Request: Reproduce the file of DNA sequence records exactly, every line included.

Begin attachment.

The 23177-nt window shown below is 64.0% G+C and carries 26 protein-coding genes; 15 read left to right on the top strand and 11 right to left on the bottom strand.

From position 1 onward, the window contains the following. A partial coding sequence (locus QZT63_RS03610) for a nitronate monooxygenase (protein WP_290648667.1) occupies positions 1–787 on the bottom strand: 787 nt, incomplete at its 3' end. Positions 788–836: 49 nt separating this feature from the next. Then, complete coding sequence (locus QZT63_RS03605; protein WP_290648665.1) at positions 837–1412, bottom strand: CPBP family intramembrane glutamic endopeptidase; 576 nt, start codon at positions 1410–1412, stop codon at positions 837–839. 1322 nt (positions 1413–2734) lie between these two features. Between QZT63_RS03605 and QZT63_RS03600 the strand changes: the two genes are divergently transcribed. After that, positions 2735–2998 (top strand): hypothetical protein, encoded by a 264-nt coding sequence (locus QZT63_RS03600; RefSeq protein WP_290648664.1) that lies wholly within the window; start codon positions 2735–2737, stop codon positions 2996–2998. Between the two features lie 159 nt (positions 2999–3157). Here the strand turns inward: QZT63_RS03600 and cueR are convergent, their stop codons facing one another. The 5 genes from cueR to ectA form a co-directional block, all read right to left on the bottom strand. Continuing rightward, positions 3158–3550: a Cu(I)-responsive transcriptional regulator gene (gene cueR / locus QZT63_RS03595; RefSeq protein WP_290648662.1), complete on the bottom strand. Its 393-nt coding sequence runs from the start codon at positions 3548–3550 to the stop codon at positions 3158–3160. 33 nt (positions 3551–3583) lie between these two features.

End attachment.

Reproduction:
The 23177-nt window shown below is 64.0% G+C and carries 26 protein-coding genes; 15 read left to right on the top strand and 11 right to left on the bottom strand.

From position 1 onward, the window contains the following. A partial coding sequence (locus QZT63_RS03610) for a nitronate monooxygenase (protein WP_290648667.1) occupies positions 1–787 on the bottom strand: 787 nt, incomplete at its 3' end. Positions 788–836: 49 nt separating this feature from the next. Then, complete coding sequence (locus QZT63_RS03605; protein WP_290648665.1) at positions 837–1412, bottom strand: CPBP family intramembrane glutamic endopeptidase; 576 nt, start codon at positions 1410–1412, stop codon at positions 837–839. 1322 nt (positions 1413–2734) lie between these two features. Between QZT63_RS03605 and QZT63_RS03600 the strand changes: the two genes are divergently transcribed. After that, positions 2735–2998 (top strand): hypothetical protein, encoded by a 264-nt coding sequence (locus QZT63_RS03600; RefSeq protein WP_290648664.1) that lies wholly within the window; start codon positions 2735–2737, stop codon positions 2996–2998. Between the two features lie 159 nt (positions 2999–3157). Here the strand turns inward: QZT63_RS03600 and cueR are convergent, their stop codons facing one another. The 5 genes from cueR to ectA form a co-directional block, all read right to left on the bottom strand. Continuing rightward, positions 3158–3550: a Cu(I)-responsive transcriptional regulator gene (gene cueR / locus QZT63_RS03595; RefSeq protein WP_290648662.1), complete on the bottom strand. Its 393-nt coding sequence runs from the start codon at positions 3548–3550 to the stop codon at positions 3158–3160. 33 nt (positions 3551–3583) lie between these two features.